Mormon Hopis and Navajos see their own land with the same eyes as those companies. This is precisely why the present ‘conflict’ can be presented as such.


Let’s go back to the beginning of the century. While the Mormons are helping Indians to become white capitalists, the BIA – a governmental institution that thinks on the same line as business men – does not remain idle. In 1921 a subsidiary of Standard Oil finds oil in the Navajo reservation. The BIA immediately convenes all Navajo men (!) to approve an oil agreement. The seventy five persons attending unanimously vote against it. The BIA feels concerned by Standard Oil’s fate. After two years of efforts they manage, probably through threats or false promises, to form a permanent Navajo Council whose first act is to hand their contracting powers over to the BIA!

This was sixty three years ago. Nowadays there are four strip coal mines (the coal is obtained by blowing up the upper layer of the land) and five huge coal power plants on the Navajo reservation. The area, which used to have the cleanest air in the USA, is now covered with black smoke and soot. The Four Corners Power Plant rejects every day three hundred fifty tons of sulfur compounds and two hundred tons of nitrogen compounds in the atmosphere. There are thirty eight uranium mines and six uranium factories. At the moment they mostly stand still because coal is easier to get and less controversial. However, uranium mining is still interesting for the production of nuclear weapons.

Of the five thousand Navajo miners who worked in the uranium mines between 1952 and 1969, over fourteen hundred died of cancer, mostly lung cancer. A great number of survivors suffer from it. The underground water is contaminated. Countless horses and sheep died from having drunk it. Radioactive waste has been left behind in huge heaps all over the reservation. Maria van Kints of the association Dutch Action Group for North American Indians (NANAI) has seen it herself: ‘It looks like big sand hills. Yellow Cake, they call it. The children play in it, houses are built with it, the sheep eat the grass that grows on it, so that it comes into the food chain. And it will remain contaminated for thousands of years!’ Many children are born dead or with malformations.

Moreover, the financial agreements for oil, uranium and coal concluded by the BIA for the Navajos are the worst in the world. Typically, there is a contract on land by which the Navajos get fifteen cents for a ton of coal, while on non-Indian land it is usual to pay one and half dollar – ten times more. The Navajos themselves do not have electricity.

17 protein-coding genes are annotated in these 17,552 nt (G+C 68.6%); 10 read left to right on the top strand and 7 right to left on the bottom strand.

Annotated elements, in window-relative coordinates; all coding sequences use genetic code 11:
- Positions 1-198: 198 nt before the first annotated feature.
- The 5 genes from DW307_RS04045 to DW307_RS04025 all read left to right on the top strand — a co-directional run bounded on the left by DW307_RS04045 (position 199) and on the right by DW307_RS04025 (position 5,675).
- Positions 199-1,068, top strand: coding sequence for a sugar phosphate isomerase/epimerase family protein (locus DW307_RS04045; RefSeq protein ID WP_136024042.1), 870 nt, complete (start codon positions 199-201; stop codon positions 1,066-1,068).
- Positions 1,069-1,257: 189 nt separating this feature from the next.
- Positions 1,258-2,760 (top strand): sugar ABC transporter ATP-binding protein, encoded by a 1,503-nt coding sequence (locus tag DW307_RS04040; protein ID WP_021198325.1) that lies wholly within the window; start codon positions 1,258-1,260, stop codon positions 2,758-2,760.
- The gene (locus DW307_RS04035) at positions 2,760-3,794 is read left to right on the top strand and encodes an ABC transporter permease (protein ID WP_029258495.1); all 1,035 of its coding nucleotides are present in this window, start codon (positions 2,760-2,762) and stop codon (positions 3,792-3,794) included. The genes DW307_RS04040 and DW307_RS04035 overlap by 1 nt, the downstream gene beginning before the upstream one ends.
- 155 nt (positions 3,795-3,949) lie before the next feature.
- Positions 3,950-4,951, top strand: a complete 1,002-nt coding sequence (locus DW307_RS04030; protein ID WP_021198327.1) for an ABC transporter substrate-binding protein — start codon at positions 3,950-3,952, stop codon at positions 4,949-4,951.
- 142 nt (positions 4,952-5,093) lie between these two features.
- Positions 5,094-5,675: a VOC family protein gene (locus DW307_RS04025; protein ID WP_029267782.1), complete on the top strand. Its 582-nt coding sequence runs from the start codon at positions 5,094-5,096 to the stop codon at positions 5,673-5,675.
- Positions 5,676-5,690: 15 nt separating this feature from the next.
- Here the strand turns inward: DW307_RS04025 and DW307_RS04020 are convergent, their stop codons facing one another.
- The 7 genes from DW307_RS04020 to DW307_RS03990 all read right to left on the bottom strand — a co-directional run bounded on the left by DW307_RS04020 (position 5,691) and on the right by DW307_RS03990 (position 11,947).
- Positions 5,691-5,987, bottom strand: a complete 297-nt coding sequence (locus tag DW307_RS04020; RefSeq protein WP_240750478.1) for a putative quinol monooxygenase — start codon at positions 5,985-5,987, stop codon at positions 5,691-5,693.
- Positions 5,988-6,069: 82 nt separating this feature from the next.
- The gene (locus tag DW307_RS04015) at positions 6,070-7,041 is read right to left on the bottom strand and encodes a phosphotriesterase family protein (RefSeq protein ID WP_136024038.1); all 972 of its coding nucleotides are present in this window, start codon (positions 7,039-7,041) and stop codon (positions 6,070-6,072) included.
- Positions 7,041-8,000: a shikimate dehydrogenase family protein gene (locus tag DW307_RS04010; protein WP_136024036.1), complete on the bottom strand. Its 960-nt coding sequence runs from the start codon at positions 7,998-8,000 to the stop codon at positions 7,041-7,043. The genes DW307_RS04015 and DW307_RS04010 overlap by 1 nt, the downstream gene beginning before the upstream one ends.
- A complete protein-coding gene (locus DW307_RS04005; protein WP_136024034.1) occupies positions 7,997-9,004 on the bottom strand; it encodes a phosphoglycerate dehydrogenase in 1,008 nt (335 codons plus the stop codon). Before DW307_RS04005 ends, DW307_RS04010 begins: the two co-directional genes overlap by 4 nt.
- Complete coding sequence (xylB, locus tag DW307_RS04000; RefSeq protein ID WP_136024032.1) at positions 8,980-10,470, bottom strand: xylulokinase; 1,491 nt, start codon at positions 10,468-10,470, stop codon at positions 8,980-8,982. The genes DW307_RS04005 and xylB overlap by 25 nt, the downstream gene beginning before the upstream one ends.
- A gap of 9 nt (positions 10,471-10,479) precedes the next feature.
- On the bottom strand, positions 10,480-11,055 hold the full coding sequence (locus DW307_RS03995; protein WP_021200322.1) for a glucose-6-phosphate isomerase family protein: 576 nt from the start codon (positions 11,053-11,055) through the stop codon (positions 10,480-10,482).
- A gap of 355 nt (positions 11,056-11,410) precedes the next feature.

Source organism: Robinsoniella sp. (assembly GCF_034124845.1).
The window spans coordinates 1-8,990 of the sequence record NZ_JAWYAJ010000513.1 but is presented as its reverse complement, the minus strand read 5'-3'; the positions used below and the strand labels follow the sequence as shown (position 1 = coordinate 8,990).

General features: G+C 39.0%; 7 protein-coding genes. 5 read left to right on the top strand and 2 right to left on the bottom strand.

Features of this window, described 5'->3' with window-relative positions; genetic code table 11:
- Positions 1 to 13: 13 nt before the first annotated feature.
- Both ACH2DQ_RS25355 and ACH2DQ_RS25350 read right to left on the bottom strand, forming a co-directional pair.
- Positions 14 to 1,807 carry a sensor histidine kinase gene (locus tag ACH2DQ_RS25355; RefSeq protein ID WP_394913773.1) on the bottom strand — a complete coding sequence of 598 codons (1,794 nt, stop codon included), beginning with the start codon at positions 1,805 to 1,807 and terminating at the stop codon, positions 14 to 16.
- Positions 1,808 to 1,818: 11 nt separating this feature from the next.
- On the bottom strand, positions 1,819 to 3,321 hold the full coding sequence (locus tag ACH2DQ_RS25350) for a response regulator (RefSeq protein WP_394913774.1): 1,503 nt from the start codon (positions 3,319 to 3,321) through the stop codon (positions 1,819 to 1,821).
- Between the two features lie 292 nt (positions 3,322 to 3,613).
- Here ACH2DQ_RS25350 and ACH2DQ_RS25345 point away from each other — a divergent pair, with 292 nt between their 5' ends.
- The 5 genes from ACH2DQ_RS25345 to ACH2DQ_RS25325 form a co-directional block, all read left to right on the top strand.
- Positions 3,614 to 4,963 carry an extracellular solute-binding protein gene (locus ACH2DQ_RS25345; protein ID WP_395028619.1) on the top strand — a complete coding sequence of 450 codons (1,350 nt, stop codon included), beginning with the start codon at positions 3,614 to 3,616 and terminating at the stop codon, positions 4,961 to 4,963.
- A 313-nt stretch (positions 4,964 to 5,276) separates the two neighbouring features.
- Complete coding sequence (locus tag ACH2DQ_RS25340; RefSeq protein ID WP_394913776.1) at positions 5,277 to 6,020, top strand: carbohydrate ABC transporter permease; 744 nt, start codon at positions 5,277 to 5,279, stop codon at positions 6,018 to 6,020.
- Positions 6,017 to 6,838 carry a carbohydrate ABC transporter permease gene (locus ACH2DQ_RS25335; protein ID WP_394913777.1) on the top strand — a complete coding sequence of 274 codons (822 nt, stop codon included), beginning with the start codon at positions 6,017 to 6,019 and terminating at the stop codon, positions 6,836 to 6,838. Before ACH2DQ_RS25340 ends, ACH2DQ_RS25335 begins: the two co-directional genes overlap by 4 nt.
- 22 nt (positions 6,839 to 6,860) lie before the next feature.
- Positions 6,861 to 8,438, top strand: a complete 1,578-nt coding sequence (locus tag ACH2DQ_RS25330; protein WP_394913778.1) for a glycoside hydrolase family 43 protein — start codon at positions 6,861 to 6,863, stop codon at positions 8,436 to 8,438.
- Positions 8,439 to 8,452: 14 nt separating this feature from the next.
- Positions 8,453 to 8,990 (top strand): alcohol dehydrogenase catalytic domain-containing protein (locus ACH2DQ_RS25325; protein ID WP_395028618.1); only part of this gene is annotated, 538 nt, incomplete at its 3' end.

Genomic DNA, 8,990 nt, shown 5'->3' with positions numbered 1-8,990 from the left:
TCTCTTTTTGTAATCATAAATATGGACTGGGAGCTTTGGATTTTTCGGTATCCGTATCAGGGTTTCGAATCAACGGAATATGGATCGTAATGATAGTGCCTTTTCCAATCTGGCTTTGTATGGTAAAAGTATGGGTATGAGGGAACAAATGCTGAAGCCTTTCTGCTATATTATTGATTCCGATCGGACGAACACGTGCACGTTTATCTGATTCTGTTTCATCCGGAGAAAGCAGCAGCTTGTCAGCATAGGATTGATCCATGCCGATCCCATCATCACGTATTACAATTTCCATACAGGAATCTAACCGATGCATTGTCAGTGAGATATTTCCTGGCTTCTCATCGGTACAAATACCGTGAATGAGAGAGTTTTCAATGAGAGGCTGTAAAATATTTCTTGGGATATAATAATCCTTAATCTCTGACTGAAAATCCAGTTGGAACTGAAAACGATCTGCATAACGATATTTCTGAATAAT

For the Hopis too, an official council has been made up. To put an end to the self government of the Indian peoples the American government issued in 1934 the Indian Reorganization Act (IRA). This law was cheered as a great achievement: it gave the Indians the blessings of the American political system. The constitution has just been written for them. Among others it includes a rule according to which all decisions of their councils must be approved by the central government. The Kikmongwis have been against the IRA (which had been forced upon 76 percent of the Indians) from the beginning. They boycott the referendum about it: the Hopi way to express their opposition to something. The central administration knows that very well but still decides to consider abstention as agreement. With the consequence that the Hopis are suddenly governed by a central council that can issue laws and conclude agreements with companies in the name of the whole people. The Hopi council still has an electoral base of less than ten percent. The attendance, which for long had not been enough for a quorum, was, and is still, almost entirely composed of Mormon Hopis. These so-called ‘progressive’ find councils, exploitation of the land and ‘the American way’ all wonderful and are good friends with the administration.

In 1955 the Hopi council recruited a lawyer from Salt Lake City to conduct their negotiations with the energy companies. That John Boyden, who had self arranged through the BIA the composition of the council, is a Mormon ex-archbishop. A few years later he submitted a ‘land claim’ in the name of the Hopis to the Indian Land Claims Commission, and ‘won’. According to a recent law, this did not mean that the Hopis would get their land back, as they initially believed, but only that they would get a relatively very small amount of money, from which Boyden received a substantial percentage. Until now even the members of the council have refused to take the money.

In the sixties, Boyden concluded numerous agreements with mining and energy companies. The Kikmongwis, as representatives of the traditional Hopis, have protested at every stage and even brought the case before a federal judge, who rejected their claim that the council was not a legitimate representative of their people, on the ground that they had no right to prosecute their own authority!


Meanwhile Boyden continues. An enquiry later showed that, apart from the Hopi council, he worked at the same time for a big Mormon coal corporation, Peabody Coal Company. It is with Peabody that he signed the most important agreements in 1964 and 1966 (his own salary being one million dollars). Peabody leases hundred square miles of land on Black Mesa, which partly lies in the Joint Use Area and contains the biggest coal field in Arizona. The mines have left enormous scars on the land. Even worse is that they use for the transport of the coal – via a hundred kilometers long pipe line – until today, seven and half million liters of water each day. This is a serious threat to the agriculture and livestock breeding on which the Indians of the already quite dry region depend. ‘The pumping of such huge quantities of water from under Black Mesa will break the harmony and bring everything out of balance’ warn the Kikmongwis in 1971. Their protest concerns the whole western way of dealing with the earth and its consequences. ‘The technical developments of the white man occurred as a consequence of his lack of concern for the spiritual and for the way in which everything lives’ according to their spokesman Thomas Banyacaya. ‘If the holy land is desecrated and torn open by raw materials exploitation and other destructive practices, it will mean on longer term the biggest death march for all the peoples of the world.’